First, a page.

The group of nearly 3,000 volunteers spend many hours collecting hundreds of bags worth of rubbish every week across Sheffield, dealing with everything from picking up packaging to backbreaking work like removing fly tipped furniture.
This week the city saw residents flock to parks to enjoy its sunniest day so far this year but the scenes following the sunshine were shocking as places like Endcliffe Park were carpeted in beer bottles, plastic bags, pizza boxes and other waste.
Iren Worth, who has been litter picking her entire adult life and joined Sheffield Litter Pickers when she moved to Sheffield in 2017, said there are pickers out every day but problems were constant.
She said: “It’s dreadful. It’s awful. I’m just sitting in Lowedges at the moment and I’m surrounded by litter.
“There are hotspots where it’s a constant problem and nothing much is really being done about it so people are quite easily getting away with it and carrying on doing it because there is no deterrent and very little enforcement.
“We just need to get the message out there and educate people that it’s not acceptable, it’s anti-social, it’s not community spirited and it’s important for the environment, wildlife and your neighbourhood.
“Lots of people join our group because the littering and fly tipping is so bad they think they have to do something about it.
“People find it upsetting, every time we go out people say ‘please can the council do something, can’t they get cameras up’. It’s very frustrating and actually does affect people’s mental health and people have said to me they are so depressed seeing it every time they come home and want to move. It’s that serious, it’s a big issue.”
Ms Worth said the key to combating the problem was making it easier for people to dispose of their rubbish properly and being hard on those who do not follow the rules.
Their number one demand is for the council to improve the city’s household waste recycling centres including longer opening hours and allowing tradesmen to dump their commercial waste there.
At present, the city’s five tips are only open for six hours a day and only one is open seven days a week. This increases to eight hours in the summer but it is still restrictive compared to other cities like Leeds which has eight sites open seven days a week for eight hours in winter and 10 hours in summer.
Sheffield Council finally listened to this call and on Wednesday announced that it will extend its opening hours and make the tips available every day but there is still more that needs to be done to tackle the problems.
Secondly, Sheffield Litter Pickers want to see the return of Bring Out Your Rubbish days and regular skips in areas where there is a high turnover of residents, especially coordinated with times like the end of the student term when thousands of people are looking to ditch lots of items before moving but often do not have the means to do so.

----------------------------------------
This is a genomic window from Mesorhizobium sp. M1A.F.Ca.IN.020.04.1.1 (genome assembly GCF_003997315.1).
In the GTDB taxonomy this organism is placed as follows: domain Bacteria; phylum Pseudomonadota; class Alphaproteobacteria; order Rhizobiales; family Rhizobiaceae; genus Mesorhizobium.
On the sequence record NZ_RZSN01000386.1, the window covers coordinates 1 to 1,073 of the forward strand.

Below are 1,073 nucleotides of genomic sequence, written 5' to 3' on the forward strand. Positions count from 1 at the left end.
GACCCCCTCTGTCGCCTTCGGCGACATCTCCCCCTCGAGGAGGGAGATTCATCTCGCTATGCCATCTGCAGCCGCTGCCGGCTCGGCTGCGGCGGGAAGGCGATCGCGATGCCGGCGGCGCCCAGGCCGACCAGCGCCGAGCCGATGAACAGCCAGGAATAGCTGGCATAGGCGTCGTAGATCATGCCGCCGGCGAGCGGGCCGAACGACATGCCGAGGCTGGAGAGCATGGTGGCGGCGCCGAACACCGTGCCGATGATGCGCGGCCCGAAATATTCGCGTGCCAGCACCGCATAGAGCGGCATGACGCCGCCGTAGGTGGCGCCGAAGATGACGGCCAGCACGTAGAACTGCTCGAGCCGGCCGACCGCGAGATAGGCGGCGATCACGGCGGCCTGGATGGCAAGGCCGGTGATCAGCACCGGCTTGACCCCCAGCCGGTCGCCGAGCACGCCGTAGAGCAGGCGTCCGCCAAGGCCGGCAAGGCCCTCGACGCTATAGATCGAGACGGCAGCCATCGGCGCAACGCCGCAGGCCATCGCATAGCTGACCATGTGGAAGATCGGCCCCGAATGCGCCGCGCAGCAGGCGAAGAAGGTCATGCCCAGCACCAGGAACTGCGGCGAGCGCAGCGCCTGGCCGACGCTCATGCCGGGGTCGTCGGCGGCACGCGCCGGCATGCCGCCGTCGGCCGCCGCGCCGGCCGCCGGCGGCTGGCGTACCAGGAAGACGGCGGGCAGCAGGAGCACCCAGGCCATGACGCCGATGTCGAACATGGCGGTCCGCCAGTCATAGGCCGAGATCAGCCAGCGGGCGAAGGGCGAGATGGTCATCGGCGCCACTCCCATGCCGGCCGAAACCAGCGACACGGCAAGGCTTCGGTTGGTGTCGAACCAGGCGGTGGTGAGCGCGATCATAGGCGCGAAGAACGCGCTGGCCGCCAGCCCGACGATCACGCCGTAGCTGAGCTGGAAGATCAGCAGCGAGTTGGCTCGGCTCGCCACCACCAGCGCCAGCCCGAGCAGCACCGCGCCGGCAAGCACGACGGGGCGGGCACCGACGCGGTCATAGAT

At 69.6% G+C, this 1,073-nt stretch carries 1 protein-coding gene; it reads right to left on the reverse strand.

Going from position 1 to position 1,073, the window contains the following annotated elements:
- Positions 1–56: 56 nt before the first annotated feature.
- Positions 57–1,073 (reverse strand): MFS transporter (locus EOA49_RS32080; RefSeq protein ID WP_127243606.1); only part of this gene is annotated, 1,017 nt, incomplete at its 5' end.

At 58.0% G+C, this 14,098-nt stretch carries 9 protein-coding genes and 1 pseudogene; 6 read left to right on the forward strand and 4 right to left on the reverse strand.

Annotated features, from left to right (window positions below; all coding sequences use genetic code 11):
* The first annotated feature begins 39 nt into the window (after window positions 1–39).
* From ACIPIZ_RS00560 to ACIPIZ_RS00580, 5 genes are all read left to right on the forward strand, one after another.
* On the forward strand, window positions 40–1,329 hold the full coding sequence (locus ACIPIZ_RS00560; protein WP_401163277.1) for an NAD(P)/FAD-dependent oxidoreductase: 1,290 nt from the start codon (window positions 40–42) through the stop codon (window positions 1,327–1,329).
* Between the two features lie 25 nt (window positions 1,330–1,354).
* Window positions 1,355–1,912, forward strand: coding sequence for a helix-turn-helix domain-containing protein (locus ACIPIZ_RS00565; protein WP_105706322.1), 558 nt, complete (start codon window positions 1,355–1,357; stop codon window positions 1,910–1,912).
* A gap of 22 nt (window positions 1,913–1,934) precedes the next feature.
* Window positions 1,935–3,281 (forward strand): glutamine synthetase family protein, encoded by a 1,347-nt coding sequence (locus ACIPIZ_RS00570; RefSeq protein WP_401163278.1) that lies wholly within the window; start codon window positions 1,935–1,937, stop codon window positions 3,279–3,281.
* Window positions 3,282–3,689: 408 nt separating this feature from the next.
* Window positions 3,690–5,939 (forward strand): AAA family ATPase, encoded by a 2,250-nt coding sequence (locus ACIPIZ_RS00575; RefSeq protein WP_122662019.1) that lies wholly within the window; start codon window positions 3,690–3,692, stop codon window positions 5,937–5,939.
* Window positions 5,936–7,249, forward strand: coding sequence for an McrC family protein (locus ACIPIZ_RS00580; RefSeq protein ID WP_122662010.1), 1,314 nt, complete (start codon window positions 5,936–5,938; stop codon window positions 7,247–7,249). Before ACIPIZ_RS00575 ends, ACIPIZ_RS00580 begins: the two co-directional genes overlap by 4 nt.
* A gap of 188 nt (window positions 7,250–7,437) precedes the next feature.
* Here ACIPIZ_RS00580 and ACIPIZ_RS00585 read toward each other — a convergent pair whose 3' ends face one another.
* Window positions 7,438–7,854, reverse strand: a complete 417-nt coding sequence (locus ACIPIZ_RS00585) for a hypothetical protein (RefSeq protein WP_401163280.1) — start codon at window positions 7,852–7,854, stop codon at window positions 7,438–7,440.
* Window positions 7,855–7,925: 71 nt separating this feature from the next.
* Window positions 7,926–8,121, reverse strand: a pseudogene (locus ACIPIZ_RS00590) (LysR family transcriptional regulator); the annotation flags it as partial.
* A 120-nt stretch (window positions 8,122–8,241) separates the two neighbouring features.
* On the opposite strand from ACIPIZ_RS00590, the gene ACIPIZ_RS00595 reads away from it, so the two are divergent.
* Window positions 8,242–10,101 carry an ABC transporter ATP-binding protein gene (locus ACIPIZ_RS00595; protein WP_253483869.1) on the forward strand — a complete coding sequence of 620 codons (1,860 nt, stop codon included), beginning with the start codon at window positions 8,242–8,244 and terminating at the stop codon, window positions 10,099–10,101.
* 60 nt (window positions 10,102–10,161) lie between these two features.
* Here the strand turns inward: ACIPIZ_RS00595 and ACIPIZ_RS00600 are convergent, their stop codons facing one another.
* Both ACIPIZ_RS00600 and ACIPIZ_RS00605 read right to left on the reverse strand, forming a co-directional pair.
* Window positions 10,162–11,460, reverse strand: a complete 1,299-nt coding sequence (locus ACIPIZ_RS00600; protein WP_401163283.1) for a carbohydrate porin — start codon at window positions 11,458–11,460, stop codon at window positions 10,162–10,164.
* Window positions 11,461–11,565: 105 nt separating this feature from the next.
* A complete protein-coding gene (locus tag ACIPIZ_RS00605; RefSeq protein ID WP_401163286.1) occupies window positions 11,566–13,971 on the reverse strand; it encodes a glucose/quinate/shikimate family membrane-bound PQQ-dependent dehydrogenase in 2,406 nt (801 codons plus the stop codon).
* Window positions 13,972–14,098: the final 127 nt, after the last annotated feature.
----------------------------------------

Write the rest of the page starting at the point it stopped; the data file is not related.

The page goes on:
Thirdly, but by no means least, they want better enforcement. Fly tipping is illegal and those caught can be fined up to £50,000 or face 12 months in prison. It is also a criminal offence to drop litter or throw it from a car, which carries an instant £80 fine. But the group said there was very little enforcement outside of the city centre where rubbish was most rife.
They said the council focuses its enforcement in the city centre and mostly on cracking down on people dropping cigarettes or crisp packets. So they want to see enforcement officers in real hotspots and cameras to catch culprits, then upon catching and punishing criminals, publicity of cases to deter others from doing the same.
These issues are discussed by the pickers on a regular basis but last week they were able to highlight the problems with the council directly in a meeting of the economic and environmental wellbeing scrutiny and policy development committee.
In the meeting, Lina Ball, of Sheffield Litter Pickers said fly tipping was “absolutely off the scale” and warned of the city’s parks becoming a “giant bin” when Covid-19 restrictions are lifted in summer.
She said: “The problem of litter is not an insignificant one. It’s not to be underestimated. It is really affecting people and people want to move away if conditions are bad and we know people have moved away because they just couldn’t stand it anymore. So it needs a lot of thought and perhaps some experimentation, trying different things to see what works and definitely not carrying on as we are.”
Richard Teasdale, of Hackenthorpe Litter Pickers, also spoke at the meeting and said there needed to be more joined up thinking with the council and Amey working together with litter pickers to solve the problems.
He said: “Litter is very much a visceral, emotional thing. People move away from it, they are disgusted by it, they are depressed by it.
“On an emotional level I think it is a really serious problem.
“Yes, I am one of the litter pickers but I can honestly say I dread to think what the city of Sheffield would look like without this vast army of volunteers cleaning up after residents.
“It’s pretty bad in a lot of areas anyway but without the volunteers it would be horrific. It really is as simple as that.”
Sheffield Council was contacted for comment.